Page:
Bernard Hopkins Headlines Armory Fight Card
Legendary Boxer Seeks to Make History in D.C.
Stacy M. Brown | 3/7/2014, 9:24 a.m. | Updated on 3/19/2014, 3 p.m.
The District has never been a stranger to world championship boxing.
Hall of Fame boxer Bob Foster began his career in 1961 at the old Capitol Arena in Northwest by knocking out opponent Duke Williams in the second round.
District native Darryl Tyson, who went onto battle greats such as Roger Mayweather, Zab Judah and Oscar De La Hoya, made his pro debut at the D.C. Armory in 1982, defeating Wayne Anderson in a lightweight bout.
Former heavyweight champion Larry Holmes also fought in the District and so did the area’s most famous boxer, renowned Palmer Park, Md., native Sugar Ray Leonard, the first fighter to win world titles in five different weight classes.
“The fans in D.C. have been enthusiastic and supportive of the sport whenever we’ve brought an event here, and I know they will love the [upcoming] championship doubleheader,” said Richard Schaefer, the CEO of Golden Boy Promotions, the company that promises to bring more history to the District on Saturday, April 19 when Bernard Hopkins squares off against Beibut Shumenov at the D.C. Armory in Southeast.
Hopkins holds the International Boxing Federation light heavyweight title while Shumenov comes in as the World Boxing Association champion.
The event also will be broadcast live on Showtime television.
At 49, Hopkins attempts to become the oldest fighter in history to unify a world title.
Having defended a world middleweight title a record 20 times, before losing the belt in 2005, Hopkins is considered one of the greatest middleweight champions of all time.
He’s ranked No. 3 on Ring Magazine’s list of the best middleweights of the last 50 years.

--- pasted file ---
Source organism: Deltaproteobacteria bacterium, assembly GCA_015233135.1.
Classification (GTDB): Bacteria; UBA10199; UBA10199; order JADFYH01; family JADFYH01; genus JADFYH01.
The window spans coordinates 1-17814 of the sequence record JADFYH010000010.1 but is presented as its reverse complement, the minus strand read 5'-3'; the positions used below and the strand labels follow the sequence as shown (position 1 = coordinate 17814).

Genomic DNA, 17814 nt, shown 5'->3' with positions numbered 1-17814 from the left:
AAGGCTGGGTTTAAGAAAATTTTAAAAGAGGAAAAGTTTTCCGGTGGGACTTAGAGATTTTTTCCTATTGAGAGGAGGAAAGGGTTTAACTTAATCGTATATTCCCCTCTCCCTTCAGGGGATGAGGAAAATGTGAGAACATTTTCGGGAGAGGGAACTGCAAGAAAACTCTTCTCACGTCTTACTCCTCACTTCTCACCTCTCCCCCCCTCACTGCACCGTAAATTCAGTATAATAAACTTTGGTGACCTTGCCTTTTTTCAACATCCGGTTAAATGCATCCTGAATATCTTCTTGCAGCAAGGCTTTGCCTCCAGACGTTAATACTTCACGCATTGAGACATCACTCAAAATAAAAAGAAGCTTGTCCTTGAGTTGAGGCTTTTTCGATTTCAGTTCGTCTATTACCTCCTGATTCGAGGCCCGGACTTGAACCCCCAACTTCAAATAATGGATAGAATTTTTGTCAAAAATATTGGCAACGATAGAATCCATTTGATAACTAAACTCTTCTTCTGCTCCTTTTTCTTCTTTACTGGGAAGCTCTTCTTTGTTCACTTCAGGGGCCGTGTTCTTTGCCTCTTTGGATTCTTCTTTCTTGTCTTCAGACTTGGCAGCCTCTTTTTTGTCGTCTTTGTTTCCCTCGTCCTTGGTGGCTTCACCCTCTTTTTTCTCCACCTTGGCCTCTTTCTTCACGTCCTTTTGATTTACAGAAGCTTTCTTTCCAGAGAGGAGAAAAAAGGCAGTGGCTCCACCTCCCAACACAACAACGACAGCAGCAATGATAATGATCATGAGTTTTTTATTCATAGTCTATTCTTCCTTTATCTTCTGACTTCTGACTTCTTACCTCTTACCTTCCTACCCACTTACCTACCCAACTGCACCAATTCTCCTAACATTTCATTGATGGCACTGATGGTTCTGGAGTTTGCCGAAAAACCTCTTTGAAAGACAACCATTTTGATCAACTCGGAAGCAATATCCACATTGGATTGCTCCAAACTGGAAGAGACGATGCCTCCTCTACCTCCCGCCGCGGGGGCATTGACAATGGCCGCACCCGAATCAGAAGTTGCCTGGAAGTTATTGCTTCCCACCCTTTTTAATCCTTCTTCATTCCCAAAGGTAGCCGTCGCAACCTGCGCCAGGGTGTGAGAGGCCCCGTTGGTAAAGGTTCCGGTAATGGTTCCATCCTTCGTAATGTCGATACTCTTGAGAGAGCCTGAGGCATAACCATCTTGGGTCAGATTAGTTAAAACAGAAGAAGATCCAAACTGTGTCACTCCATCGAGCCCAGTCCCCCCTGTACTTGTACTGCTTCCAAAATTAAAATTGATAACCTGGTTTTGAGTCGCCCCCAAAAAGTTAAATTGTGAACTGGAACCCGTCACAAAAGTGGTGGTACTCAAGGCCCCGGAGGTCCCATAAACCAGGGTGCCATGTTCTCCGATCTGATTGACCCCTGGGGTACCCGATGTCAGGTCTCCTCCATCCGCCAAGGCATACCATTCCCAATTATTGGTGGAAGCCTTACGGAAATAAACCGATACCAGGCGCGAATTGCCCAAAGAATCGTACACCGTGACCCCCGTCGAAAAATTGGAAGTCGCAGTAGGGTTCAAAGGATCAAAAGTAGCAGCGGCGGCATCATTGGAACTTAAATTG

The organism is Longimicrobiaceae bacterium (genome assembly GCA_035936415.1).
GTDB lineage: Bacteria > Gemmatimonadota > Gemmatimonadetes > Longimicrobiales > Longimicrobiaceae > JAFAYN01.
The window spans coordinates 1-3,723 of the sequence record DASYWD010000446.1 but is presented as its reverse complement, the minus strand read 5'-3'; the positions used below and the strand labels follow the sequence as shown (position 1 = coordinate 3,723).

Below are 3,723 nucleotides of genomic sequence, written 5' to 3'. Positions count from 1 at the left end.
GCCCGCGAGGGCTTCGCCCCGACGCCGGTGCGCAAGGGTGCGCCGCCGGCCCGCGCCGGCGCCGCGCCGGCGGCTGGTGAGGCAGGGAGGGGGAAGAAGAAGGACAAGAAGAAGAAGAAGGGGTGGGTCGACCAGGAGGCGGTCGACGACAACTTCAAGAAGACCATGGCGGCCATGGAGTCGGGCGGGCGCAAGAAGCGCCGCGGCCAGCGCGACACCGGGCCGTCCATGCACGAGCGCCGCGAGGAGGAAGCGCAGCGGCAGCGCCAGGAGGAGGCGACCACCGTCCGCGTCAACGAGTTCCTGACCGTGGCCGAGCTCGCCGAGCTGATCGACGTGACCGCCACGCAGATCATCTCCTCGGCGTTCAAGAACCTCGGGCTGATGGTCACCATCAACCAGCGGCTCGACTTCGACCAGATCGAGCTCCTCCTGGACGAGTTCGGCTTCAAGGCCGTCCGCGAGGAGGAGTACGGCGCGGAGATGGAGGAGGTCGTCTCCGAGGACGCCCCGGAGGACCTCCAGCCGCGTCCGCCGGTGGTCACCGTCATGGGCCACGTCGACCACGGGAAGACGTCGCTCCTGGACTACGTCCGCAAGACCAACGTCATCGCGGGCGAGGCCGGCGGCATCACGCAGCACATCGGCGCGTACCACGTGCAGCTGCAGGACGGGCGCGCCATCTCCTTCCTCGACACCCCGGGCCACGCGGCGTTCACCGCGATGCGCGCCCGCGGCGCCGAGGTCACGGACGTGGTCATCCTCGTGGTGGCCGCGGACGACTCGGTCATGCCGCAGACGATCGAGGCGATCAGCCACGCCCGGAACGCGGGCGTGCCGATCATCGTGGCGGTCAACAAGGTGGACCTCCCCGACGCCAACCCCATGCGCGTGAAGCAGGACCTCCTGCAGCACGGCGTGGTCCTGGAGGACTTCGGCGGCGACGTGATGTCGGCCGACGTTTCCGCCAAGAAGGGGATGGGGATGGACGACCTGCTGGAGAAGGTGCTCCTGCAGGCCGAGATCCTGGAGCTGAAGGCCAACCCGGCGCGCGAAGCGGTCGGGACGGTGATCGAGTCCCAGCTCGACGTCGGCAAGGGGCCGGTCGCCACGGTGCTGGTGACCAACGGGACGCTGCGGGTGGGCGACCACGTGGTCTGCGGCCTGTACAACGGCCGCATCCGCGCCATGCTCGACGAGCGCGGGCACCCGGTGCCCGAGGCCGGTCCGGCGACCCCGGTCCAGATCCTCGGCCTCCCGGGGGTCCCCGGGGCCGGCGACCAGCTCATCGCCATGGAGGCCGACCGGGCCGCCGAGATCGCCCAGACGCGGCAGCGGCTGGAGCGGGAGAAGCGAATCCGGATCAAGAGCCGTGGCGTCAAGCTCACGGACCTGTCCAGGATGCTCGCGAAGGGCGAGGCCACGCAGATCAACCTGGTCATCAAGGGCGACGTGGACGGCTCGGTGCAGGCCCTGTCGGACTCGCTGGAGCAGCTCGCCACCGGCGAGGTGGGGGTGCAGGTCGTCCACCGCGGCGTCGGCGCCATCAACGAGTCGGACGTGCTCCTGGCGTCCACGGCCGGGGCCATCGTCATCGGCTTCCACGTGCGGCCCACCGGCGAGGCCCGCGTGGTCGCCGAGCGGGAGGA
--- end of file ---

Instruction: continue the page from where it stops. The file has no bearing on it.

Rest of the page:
In March 2013 the Philadelphia native captured the International Boxing Federation light heavyweight championship at age 48, becoming the oldest fighter in history to win a recognized world title.
“It’s no secret that one of my biggest goals has been to unify the titles and getting to do that in a city where I have a lot of history is the best-case scenario,” said Hopkins, who last fought in the District in 1999 when he successfully defended his middleweight title with a knockout victory over Robert Allen.
“I’m coming back to break another record by unifying the title and I’m looking to get my first knockout since I fought De La Hoya in 2004,” said Hopkins, who holds a 54-6-2 record with 32 knockouts.
A native of Shymkent, Kazakhstan, Shumenov, 30, arrives with a 14-1 record and nine knockouts. He won the International Boxing Association light heavyweight title in just his eighth professional fight in 2009.
Shumenov later added the World Boxing Association title by defeating Gabriel Campilo.
“I am very excited that the fight is going to happen against one of the greatest fighters ever,” Shumenov said. “I am going to do everything possible and impossible to get the victory.”
Either way the fight goes, District officials said they are thrilled to host the event.
“We’re very happy to have this world title fight here in Washington, D.C.,” said Scottie Irving the chair of the D.C. Boxing Commission in Southwest. Hopkins visited the District in January before deciding on the D.C. Armory as the place where he’d attempt to make history.